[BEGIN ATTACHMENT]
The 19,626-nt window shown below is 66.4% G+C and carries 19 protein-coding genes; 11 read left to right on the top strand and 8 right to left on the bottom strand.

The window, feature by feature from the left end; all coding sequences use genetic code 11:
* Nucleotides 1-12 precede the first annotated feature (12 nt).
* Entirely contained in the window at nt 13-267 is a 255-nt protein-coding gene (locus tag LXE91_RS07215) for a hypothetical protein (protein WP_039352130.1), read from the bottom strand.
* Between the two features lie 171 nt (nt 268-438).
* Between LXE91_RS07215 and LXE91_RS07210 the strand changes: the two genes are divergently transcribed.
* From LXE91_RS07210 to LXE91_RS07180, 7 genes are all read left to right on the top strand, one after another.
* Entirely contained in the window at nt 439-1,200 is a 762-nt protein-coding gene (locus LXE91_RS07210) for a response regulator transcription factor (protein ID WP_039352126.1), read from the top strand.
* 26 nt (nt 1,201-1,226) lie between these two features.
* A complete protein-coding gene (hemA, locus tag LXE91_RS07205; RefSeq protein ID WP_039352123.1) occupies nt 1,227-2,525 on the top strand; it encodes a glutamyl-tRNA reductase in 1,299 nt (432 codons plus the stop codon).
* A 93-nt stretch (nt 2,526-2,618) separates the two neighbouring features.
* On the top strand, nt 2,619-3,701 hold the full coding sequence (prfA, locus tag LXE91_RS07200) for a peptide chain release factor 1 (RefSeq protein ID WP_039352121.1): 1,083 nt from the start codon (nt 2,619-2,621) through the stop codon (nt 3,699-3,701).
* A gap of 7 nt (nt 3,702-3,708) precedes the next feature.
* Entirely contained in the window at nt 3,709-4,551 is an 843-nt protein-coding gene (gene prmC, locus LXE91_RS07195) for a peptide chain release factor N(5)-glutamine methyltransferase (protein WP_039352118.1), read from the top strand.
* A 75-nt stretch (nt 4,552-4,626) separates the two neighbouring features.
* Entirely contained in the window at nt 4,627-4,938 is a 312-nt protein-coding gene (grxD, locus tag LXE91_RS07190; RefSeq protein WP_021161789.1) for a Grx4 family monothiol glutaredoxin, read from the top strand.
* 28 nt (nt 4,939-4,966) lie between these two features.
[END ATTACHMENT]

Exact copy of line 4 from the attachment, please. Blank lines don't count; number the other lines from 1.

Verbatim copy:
* Entirely contained in the window at nt 13-267 is a 255-nt protein-coding gene (locus tag LXE91_RS07215) for a hypothetical protein (protein WP_039352130.1), read from the bottom strand.